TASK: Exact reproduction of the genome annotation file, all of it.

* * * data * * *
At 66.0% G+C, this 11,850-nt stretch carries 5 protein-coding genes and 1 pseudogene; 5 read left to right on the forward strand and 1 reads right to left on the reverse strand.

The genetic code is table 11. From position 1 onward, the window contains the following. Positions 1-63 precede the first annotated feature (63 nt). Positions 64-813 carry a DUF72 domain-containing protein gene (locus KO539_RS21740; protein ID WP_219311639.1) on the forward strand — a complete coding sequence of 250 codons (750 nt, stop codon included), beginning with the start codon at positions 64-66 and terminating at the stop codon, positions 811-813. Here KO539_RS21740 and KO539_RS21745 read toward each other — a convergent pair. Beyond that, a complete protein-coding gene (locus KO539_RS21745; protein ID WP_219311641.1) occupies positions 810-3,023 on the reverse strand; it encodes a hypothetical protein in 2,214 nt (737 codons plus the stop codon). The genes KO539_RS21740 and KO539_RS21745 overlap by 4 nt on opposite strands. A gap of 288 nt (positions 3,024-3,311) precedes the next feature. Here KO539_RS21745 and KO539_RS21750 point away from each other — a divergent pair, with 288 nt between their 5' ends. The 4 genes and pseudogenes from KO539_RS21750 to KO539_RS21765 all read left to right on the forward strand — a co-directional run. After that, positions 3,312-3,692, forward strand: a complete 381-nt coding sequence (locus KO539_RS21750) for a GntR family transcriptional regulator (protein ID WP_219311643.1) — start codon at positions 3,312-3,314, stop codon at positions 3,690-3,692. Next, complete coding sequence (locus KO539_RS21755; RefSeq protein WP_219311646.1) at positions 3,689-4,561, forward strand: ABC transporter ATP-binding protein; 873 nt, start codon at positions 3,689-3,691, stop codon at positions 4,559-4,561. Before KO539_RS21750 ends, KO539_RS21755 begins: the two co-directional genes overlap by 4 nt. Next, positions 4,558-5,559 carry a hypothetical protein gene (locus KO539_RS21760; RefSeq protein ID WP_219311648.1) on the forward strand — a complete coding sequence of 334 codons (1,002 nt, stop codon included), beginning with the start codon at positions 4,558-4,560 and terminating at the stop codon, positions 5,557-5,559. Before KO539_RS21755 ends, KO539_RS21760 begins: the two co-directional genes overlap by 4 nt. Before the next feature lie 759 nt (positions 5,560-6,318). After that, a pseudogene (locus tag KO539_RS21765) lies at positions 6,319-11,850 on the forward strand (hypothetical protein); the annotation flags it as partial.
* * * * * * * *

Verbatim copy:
At 66.0% G+C, this 11,850-nt stretch carries 5 protein-coding genes and 1 pseudogene; 5 read left to right on the forward strand and 1 reads right to left on the reverse strand.

The genetic code is table 11. From position 1 onward, the window contains the following. Positions 1-63 precede the first annotated feature (63 nt). Positions 64-813 carry a DUF72 domain-containing protein gene (locus KO539_RS21740; protein ID WP_219311639.1) on the forward strand — a complete coding sequence of 250 codons (750 nt, stop codon included), beginning with the start codon at positions 64-66 and terminating at the stop codon, positions 811-813. Here KO539_RS21740 and KO539_RS21745 read toward each other — a convergent pair. Beyond that, a complete protein-coding gene (locus KO539_RS21745; protein ID WP_219311641.1) occupies positions 810-3,023 on the reverse strand; it encodes a hypothetical protein in 2,214 nt (737 codons plus the stop codon). The genes KO539_RS21740 and KO539_RS21745 overlap by 4 nt on opposite strands. A gap of 288 nt (positions 3,024-3,311) precedes the next feature. Here KO539_RS21745 and KO539_RS21750 point away from each other — a divergent pair, with 288 nt between their 5' ends. The 4 genes and pseudogenes from KO539_RS21750 to KO539_RS21765 all read left to right on the forward strand — a co-directional run. After that, positions 3,312-3,692, forward strand: a complete 381-nt coding sequence (locus KO539_RS21750) for a GntR family transcriptional regulator (protein ID WP_219311643.1) — start codon at positions 3,312-3,314, stop codon at positions 3,690-3,692. Next, complete coding sequence (locus KO539_RS21755; RefSeq protein WP_219311646.1) at positions 3,689-4,561, forward strand: ABC transporter ATP-binding protein; 873 nt, start codon at positions 3,689-3,691, stop codon at positions 4,559-4,561. Before KO539_RS21750 ends, KO539_RS21755 begins: the two co-directional genes overlap by 4 nt. Next, positions 4,558-5,559 carry a hypothetical protein gene (locus KO539_RS21760; RefSeq protein ID WP_219311648.1) on the forward strand — a complete coding sequence of 334 codons (1,002 nt, stop codon included), beginning with the start codon at positions 4,558-4,560 and terminating at the stop codon, positions 5,557-5,559. Before KO539_RS21755 ends, KO539_RS21760 begins: the two co-directional genes overlap by 4 nt. Before the next feature lie 759 nt (positions 5,560-6,318). After that, a pseudogene (locus tag KO539_RS21765) lies at positions 6,319-11,850 on the forward strand (hypothetical protein); the annotation flags it as partial.